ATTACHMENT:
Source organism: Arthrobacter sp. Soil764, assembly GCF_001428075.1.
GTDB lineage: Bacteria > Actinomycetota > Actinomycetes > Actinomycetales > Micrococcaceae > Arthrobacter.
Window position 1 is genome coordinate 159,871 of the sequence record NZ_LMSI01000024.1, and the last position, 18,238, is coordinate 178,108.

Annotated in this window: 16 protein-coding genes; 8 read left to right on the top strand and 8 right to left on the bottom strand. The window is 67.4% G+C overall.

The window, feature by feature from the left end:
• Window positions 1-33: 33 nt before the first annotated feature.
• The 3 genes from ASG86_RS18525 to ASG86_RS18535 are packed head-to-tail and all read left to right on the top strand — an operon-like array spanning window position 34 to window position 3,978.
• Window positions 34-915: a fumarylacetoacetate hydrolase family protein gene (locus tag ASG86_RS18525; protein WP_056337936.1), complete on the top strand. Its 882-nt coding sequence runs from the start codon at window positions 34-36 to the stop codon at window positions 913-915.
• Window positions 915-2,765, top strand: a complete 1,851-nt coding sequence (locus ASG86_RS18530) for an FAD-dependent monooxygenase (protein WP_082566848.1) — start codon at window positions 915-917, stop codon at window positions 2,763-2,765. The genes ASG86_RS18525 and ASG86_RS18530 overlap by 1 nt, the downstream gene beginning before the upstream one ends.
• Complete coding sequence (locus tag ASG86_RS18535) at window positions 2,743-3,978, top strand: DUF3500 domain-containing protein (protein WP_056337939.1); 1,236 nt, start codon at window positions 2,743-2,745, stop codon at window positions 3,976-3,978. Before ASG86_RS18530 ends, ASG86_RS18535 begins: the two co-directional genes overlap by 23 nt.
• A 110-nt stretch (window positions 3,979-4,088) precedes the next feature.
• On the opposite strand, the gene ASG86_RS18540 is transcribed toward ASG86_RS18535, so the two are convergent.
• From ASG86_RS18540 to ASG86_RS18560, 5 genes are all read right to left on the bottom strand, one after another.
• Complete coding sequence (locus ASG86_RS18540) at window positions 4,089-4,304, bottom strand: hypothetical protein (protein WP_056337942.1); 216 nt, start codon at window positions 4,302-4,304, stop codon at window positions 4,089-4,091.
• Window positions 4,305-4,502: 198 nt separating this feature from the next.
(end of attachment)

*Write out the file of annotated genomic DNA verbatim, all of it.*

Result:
Source organism: Arthrobacter sp. Soil764, assembly GCF_001428075.1.
GTDB lineage: Bacteria > Actinomycetota > Actinomycetes > Actinomycetales > Micrococcaceae > Arthrobacter.
Window position 1 is genome coordinate 159,871 of the sequence record NZ_LMSI01000024.1, and the last position, 18,238, is coordinate 178,108.

Annotated in this window: 16 protein-coding genes; 8 read left to right on the top strand and 8 right to left on the bottom strand. The window is 67.4% G+C overall.

The window, feature by feature from the left end:
• Window positions 1-33: 33 nt before the first annotated feature.
• The 3 genes from ASG86_RS18525 to ASG86_RS18535 are packed head-to-tail and all read left to right on the top strand — an operon-like array spanning window position 34 to window position 3,978.
• Window positions 34-915: a fumarylacetoacetate hydrolase family protein gene (locus tag ASG86_RS18525; protein WP_056337936.1), complete on the top strand. Its 882-nt coding sequence runs from the start codon at window positions 34-36 to the stop codon at window positions 913-915.
• Window positions 915-2,765, top strand: a complete 1,851-nt coding sequence (locus ASG86_RS18530) for an FAD-dependent monooxygenase (protein WP_082566848.1) — start codon at window positions 915-917, stop codon at window positions 2,763-2,765. The genes ASG86_RS18525 and ASG86_RS18530 overlap by 1 nt, the downstream gene beginning before the upstream one ends.
• Complete coding sequence (locus tag ASG86_RS18535) at window positions 2,743-3,978, top strand: DUF3500 domain-containing protein (protein WP_056337939.1); 1,236 nt, start codon at window positions 2,743-2,745, stop codon at window positions 3,976-3,978. Before ASG86_RS18530 ends, ASG86_RS18535 begins: the two co-directional genes overlap by 23 nt.
• A 110-nt stretch (window positions 3,979-4,088) precedes the next feature.
• On the opposite strand, the gene ASG86_RS18540 is transcribed toward ASG86_RS18535, so the two are convergent.
• From ASG86_RS18540 to ASG86_RS18560, 5 genes are all read right to left on the bottom strand, one after another.
• Complete coding sequence (locus ASG86_RS18540) at window positions 4,089-4,304, bottom strand: hypothetical protein (protein WP_056337942.1); 216 nt, start codon at window positions 4,302-4,304, stop codon at window positions 4,089-4,091.
• Window positions 4,305-4,502: 198 nt separating this feature from the next.